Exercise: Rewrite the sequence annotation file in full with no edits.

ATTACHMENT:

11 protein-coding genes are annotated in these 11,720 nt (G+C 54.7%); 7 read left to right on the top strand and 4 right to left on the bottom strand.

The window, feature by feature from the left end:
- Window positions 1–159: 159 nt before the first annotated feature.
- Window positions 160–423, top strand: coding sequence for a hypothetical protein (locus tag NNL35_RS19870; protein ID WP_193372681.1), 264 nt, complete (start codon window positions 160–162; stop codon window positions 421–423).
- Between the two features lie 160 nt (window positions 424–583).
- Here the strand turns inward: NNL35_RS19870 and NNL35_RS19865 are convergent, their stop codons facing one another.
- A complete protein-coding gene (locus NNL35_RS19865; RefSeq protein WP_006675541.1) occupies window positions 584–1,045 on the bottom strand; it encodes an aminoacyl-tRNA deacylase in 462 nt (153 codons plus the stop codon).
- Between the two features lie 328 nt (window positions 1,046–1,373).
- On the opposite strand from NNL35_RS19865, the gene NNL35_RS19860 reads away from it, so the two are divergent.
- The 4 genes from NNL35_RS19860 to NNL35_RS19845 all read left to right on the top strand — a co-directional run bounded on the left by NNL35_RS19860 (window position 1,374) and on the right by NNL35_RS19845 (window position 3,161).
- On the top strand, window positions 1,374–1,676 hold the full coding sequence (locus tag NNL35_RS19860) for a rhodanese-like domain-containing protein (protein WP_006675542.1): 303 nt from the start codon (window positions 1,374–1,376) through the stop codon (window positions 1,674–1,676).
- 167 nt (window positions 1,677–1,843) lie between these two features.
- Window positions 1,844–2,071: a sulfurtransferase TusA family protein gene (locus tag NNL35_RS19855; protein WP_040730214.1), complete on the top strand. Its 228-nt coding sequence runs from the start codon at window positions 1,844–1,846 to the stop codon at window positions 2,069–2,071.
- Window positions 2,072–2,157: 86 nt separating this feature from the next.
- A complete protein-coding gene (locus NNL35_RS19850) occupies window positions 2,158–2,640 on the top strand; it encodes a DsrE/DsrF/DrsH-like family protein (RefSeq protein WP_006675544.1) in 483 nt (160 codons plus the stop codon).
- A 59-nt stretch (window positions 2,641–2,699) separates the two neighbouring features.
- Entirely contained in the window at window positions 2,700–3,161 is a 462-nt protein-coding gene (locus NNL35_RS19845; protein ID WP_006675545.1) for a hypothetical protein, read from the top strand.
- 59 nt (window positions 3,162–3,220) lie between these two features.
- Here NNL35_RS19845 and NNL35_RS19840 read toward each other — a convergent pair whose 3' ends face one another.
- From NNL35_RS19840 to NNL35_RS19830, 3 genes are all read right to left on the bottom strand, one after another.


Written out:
11 protein-coding genes are annotated in these 11,720 nt (G+C 54.7%); 7 read left to right on the top strand and 4 right to left on the bottom strand.

The window, feature by feature from the left end:
- Window positions 1–159: 159 nt before the first annotated feature.
- Window positions 160–423, top strand: coding sequence for a hypothetical protein (locus tag NNL35_RS19870; protein ID WP_193372681.1), 264 nt, complete (start codon window positions 160–162; stop codon window positions 421–423).
- Between the two features lie 160 nt (window positions 424–583).
- Here the strand turns inward: NNL35_RS19870 and NNL35_RS19865 are convergent, their stop codons facing one another.
- A complete protein-coding gene (locus NNL35_RS19865; RefSeq protein WP_006675541.1) occupies window positions 584–1,045 on the bottom strand; it encodes an aminoacyl-tRNA deacylase in 462 nt (153 codons plus the stop codon).
- Between the two features lie 328 nt (window positions 1,046–1,373).
- On the opposite strand from NNL35_RS19865, the gene NNL35_RS19860 reads away from it, so the two are divergent.
- The 4 genes from NNL35_RS19860 to NNL35_RS19845 all read left to right on the top strand — a co-directional run bounded on the left by NNL35_RS19860 (window position 1,374) and on the right by NNL35_RS19845 (window position 3,161).
- On the top strand, window positions 1,374–1,676 hold the full coding sequence (locus tag NNL35_RS19860) for a rhodanese-like domain-containing protein (protein WP_006675542.1): 303 nt from the start codon (window positions 1,374–1,376) through the stop codon (window positions 1,674–1,676).
- 167 nt (window positions 1,677–1,843) lie between these two features.
- Window positions 1,844–2,071: a sulfurtransferase TusA family protein gene (locus tag NNL35_RS19855; protein WP_040730214.1), complete on the top strand. Its 228-nt coding sequence runs from the start codon at window positions 1,844–1,846 to the stop codon at window positions 2,069–2,071.
- Window positions 2,072–2,157: 86 nt separating this feature from the next.
- A complete protein-coding gene (locus NNL35_RS19850) occupies window positions 2,158–2,640 on the top strand; it encodes a DsrE/DsrF/DrsH-like family protein (RefSeq protein WP_006675544.1) in 483 nt (160 codons plus the stop codon).
- A 59-nt stretch (window positions 2,641–2,699) separates the two neighbouring features.
- Entirely contained in the window at window positions 2,700–3,161 is a 462-nt protein-coding gene (locus NNL35_RS19845; protein ID WP_006675545.1) for a hypothetical protein, read from the top strand.
- 59 nt (window positions 3,162–3,220) lie between these two features.
- Here NNL35_RS19845 and NNL35_RS19840 read toward each other — a convergent pair whose 3' ends face one another.
- From NNL35_RS19840 to NNL35_RS19830, 3 genes are all read right to left on the bottom strand, one after another.